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Analytical & Pharmaceutical Research

Commentary Volume 11 Issue 3

Lipid nanoparticles – enablers for efficient delivery of drug molecules

Jim Huang, Shaukat Ali

Ascendia Pharmaceuticals, Inc., USA

Correspondence: Shaukat Ali, PhD, Sr. Director, Scientific Affairs & Technical Marketing, Ascendia Pharma, Inc., 661 US Highway One, North Brunswick, NJ 08902, USA, Cell 732-308-8352, Tel 732-640-0058

Received: December 01, 2022 | Published: December 7, 2022

Citation: Huang J, Ali S. Lipid nanoparticles – enablers for efficient delivery of drug molecules. J Anal Pharm Res. 2022;11(3):126-129. DOI: 10.15406/japlr.2022.11.00413

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As the new molecular entities (NMEs) with trends in insolubility continues to rise, reaching over 80%, the drug manufacturers weighing all options to use atypical, innovative formulation technologies with aims to enhance solubility and bioavailability of those molecules.1 Such trends continue to impede the development and launch of new drug candidates. In fact, in 2021, for example, 50 drugs were approved and over 70% of them were poorly soluble and for different modalities.2 Thus, as the industry continues to be innovative to create new molecules to fill in the pipelines, the challenges span across the innovators for finding the appropriate technologies in developing and commercializing these molecules. In such cases, the industry is evaluating a range of technologies, with many non-conventional bearing risks for development of optimal formulations with extended stability and shelf life without compromising the efficacy and safety of drug products.3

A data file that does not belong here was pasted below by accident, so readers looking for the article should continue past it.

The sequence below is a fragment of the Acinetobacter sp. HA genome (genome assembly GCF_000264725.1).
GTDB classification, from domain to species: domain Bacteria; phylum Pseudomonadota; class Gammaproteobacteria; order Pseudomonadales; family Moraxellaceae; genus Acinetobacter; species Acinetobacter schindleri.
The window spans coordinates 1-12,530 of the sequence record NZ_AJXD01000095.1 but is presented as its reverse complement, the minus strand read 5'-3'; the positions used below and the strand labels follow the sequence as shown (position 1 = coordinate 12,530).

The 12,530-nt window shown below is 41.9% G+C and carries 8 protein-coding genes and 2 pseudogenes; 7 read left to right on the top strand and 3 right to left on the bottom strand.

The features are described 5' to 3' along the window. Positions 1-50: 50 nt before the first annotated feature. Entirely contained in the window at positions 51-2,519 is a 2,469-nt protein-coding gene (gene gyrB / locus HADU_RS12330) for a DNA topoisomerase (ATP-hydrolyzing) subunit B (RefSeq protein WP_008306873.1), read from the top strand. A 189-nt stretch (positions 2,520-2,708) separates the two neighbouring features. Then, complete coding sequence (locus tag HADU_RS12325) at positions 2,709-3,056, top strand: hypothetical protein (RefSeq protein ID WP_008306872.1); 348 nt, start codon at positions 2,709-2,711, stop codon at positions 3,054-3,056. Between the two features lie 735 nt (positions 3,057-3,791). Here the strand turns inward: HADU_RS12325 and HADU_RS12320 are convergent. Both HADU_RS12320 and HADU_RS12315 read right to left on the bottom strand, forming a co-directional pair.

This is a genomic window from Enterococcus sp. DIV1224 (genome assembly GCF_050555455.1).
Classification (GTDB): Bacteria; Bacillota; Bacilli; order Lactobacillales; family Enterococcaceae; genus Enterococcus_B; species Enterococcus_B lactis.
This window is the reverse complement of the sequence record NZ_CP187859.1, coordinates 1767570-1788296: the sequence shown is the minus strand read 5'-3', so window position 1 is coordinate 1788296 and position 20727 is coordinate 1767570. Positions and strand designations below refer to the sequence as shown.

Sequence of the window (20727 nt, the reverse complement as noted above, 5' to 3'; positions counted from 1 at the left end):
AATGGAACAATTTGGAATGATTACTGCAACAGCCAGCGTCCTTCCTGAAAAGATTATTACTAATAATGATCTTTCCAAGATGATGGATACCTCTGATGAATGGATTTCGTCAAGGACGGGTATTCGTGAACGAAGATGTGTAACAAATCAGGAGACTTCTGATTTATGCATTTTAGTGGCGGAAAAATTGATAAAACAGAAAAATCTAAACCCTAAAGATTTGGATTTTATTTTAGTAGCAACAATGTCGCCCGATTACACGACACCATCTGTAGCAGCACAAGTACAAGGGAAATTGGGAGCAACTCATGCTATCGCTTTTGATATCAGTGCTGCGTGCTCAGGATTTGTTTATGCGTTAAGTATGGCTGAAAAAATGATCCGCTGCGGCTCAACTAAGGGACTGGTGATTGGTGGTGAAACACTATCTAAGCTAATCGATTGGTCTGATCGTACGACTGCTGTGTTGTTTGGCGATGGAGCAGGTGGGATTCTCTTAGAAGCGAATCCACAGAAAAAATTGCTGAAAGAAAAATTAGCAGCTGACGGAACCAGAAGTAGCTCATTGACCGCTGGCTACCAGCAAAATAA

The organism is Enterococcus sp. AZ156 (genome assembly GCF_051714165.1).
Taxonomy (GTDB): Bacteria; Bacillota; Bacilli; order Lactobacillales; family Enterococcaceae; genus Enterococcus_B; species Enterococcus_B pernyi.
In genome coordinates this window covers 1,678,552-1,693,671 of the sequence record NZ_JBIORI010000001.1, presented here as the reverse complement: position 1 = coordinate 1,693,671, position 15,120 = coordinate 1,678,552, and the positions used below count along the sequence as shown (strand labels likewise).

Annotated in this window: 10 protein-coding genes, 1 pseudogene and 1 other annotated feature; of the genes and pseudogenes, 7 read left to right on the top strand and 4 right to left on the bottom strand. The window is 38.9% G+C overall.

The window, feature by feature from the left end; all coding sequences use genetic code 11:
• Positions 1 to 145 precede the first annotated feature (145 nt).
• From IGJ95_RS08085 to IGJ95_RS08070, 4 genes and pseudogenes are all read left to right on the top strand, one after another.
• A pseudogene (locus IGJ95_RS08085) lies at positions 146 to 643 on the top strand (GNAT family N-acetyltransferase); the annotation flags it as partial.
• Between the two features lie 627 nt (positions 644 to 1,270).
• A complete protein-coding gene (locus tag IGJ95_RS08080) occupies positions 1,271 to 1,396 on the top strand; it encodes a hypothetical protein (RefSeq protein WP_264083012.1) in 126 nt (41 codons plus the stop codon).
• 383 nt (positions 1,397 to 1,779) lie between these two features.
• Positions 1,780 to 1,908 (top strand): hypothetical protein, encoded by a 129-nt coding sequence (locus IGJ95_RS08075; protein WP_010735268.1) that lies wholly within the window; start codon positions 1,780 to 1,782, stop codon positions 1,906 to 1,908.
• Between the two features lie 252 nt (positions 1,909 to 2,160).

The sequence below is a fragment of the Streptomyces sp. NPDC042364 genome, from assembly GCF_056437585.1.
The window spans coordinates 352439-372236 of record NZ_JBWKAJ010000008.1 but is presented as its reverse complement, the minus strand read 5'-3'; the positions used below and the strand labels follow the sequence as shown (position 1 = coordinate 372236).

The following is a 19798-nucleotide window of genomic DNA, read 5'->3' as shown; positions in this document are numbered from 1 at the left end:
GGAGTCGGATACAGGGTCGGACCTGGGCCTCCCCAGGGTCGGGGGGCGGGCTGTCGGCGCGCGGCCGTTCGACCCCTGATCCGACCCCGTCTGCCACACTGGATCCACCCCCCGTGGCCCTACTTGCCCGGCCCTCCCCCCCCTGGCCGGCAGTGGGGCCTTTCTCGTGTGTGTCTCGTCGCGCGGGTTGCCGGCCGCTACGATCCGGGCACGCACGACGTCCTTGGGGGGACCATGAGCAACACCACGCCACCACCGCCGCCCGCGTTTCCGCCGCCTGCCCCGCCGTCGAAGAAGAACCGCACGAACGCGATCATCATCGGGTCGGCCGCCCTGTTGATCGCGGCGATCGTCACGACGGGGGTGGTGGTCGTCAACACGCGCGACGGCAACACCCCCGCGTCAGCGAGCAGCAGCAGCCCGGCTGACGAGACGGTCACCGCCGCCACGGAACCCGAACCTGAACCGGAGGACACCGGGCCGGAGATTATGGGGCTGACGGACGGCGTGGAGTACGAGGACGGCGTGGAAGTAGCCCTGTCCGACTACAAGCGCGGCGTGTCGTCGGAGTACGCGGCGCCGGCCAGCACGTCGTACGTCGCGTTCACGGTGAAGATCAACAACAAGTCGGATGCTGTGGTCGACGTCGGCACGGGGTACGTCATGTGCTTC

As the interest continues to adapt more efficient, innovative formulation technologies, the industry is highly conservative with respect to accepting the novel excipients and/or new technologies for multiple reasons including the lack of information on safety in a particular dosage and/or the historical use of such technologies in development and commercialization of drug products. The regulatory guidelines are also less evident or unclear when adapting such excipient technologies.4 Nonetheless, the industry is adapting the novel concept and building partnerships with excipient manufacturers and the agency to evaluate the “new technologies” to ease the bottle neck from innovative drug candidates with high melting, poor solubility, absorption, and bioavailability.  Taken together, the industry is also weighing options for outsource to external partners including the contract development manufacturing organizations (CDMOs) offering innovative formulations technologies to expedite the manufacturing and commercialization of new drug products.5

Choice of selecting a partner in developing the challenging molecules is not trivial that could significantly impact on the probability of success and the timeline of drug development and clinical manufacturing.6 The challenges with poor solubility stem from highly crystallinity (MP) and lipophilicity (log P) of the molecules. The higher crystallinity means that the molecules are held together with higher bonding energy within the crystal lattices, and the higher lipophilicity (log P) means that these molecules are preferably partitioned in organic phase with respect to aqueous phase. These two factors are primary causes for insolubility.7